Okay, I guess, the whole discussion around terminology and BPSD. it buys into or verges on this argument about whether behaviours are best managed with behavioural environmental psychological interventions, or with the use of psychotropic medications. And I'd hate to see the baby thrown out with the bathwater in this, certainly were behaviour as a communication and reflective of carer approach or an inability to express an unmet need. Behavioural and psychological interventions are where it's at, but for these biological symptoms that are a product of the brain's misfiring or mis wiring, whatever the case may be in dementia, I do think that there's a role for anti psychotics, and we can manage a psychotic experience with a behavioural or psychological intervention. Drugs do have their place, and where behavioural and psychological interventions have failed. And you did allude to the fact that despite the best of approaches, they still may fail. There's still a role for psychotropic medications as a class of managing a person's distress if that distress cannot be managed by any other means. Certainly, non drug approaches are ideal. But occasionally, when all else fails, we do need to bear the fact in mind that the person who's expressing these behaviours is experiencing discomfort and distress as a result of them. And sometimes it's in the best interests of the person, I think, to manage that distress pharmacologically where it can't be managed by the means. Having said all that, if I can expand, I'm very much concerned that the term psychosis is thrown around a bit loosely in the dementia field as well. We talk about delusions and hallucinations as being psychotic experiences, and they are but to use those terms in relation to dementia tends to overlook the possibility that certain experiences and I'm specifically thinking about delusions here may not be psychotic at all, I think Colm you and I've had this discussion before where certain types of delusions so called are very common in people with dementia, there's delusions that things are being stolen, for example. And to my eyes, there's absolutely nothing about the deterioration of the brain in dementia, that dictates that this belief in particular, should be such a common belief. And to my eyes, the common behaviours that are labelled delusional in the setting of the dementia, are often best explained as out effects of poor memory. You know, if you have a lady living at home, who is in the habit of hiding money around the house, and one day she can't find that money, but she's sure she put it somewhere. And if it's not where she sure she put it, it must have been stolen. If the only other person who visits the home is the district nurse, it's a very short hop, from the perspective of the person living with dementia to conclude, not unreasonably, that the district nurse must have stolen. And although that meets the technical definition of a delusion, a fixed false belief. There's no way that an anti psychotic is going to change the belief structure of that person in relation to that particular belief. So, not all delusions are psychotic. And I think we need to be very careful when communicating with doctors who might be tempted to prescribe an anti psychotic for a psychotic experience to be really clear about the context in which we're using that language. So the language that we communicate with other health professionals and with families around behaviours does need to be precise in how we use it, because the potential for inappropriate medication. If that's not the case, is is very much to the for.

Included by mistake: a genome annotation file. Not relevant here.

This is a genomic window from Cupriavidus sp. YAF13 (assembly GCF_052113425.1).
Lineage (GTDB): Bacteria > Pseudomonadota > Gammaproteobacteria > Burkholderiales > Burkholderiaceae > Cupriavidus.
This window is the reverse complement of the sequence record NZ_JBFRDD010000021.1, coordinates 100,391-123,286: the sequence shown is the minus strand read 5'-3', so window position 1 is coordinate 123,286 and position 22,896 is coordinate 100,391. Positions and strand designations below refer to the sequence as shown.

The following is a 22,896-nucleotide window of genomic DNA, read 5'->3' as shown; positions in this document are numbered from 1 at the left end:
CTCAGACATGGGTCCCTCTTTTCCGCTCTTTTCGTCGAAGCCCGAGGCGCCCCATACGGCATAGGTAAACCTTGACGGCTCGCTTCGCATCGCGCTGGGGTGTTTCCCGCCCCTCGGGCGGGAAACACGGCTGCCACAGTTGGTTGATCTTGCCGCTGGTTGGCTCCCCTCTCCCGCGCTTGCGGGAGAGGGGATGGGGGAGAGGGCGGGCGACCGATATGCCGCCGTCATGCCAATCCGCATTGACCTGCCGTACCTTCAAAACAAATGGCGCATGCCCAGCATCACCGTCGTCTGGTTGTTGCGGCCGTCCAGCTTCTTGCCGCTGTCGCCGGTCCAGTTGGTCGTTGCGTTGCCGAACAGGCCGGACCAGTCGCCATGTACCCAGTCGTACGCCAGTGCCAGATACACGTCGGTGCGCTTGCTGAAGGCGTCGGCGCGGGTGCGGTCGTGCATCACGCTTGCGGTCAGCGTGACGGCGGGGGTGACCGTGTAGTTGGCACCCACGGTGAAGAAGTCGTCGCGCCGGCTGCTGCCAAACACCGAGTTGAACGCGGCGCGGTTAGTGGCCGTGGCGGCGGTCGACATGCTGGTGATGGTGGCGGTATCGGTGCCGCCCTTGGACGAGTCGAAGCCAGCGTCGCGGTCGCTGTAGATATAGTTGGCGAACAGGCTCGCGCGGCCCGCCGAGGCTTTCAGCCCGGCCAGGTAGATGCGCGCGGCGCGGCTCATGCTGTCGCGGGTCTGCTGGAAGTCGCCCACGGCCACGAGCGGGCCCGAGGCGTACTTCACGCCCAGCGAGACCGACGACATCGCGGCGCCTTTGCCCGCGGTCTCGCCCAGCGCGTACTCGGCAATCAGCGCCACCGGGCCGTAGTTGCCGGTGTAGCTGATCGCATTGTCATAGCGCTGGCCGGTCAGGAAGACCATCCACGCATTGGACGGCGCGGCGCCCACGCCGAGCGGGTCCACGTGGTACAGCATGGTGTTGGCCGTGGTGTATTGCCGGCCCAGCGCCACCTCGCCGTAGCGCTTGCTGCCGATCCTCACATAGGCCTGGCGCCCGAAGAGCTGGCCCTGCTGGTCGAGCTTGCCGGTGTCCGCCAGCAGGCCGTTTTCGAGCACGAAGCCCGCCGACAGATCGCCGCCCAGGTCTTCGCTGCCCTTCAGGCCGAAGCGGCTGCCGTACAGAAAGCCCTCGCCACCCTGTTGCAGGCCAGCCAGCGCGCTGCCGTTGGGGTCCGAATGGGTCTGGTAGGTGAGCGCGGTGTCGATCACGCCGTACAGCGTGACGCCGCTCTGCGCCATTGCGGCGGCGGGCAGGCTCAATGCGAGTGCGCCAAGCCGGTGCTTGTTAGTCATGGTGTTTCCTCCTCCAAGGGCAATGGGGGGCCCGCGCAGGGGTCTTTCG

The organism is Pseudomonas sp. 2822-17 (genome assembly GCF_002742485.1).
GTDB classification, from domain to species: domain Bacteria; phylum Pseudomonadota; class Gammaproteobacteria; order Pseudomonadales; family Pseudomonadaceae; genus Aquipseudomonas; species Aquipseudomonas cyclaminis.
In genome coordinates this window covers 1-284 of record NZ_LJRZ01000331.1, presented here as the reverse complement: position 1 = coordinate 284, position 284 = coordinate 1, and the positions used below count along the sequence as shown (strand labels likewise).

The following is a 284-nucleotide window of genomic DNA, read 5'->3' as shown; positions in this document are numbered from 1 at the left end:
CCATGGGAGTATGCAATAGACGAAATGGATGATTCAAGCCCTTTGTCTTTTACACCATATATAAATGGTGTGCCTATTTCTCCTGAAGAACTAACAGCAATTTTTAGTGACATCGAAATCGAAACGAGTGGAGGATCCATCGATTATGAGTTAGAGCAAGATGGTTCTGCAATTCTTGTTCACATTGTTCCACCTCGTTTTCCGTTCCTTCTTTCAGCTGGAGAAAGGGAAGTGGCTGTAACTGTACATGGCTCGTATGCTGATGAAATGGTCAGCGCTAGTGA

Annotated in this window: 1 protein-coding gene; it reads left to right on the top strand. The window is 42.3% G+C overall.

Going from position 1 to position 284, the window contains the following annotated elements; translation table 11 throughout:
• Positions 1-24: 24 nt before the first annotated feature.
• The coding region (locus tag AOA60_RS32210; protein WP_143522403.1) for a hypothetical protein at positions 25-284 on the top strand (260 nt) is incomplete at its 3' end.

Colm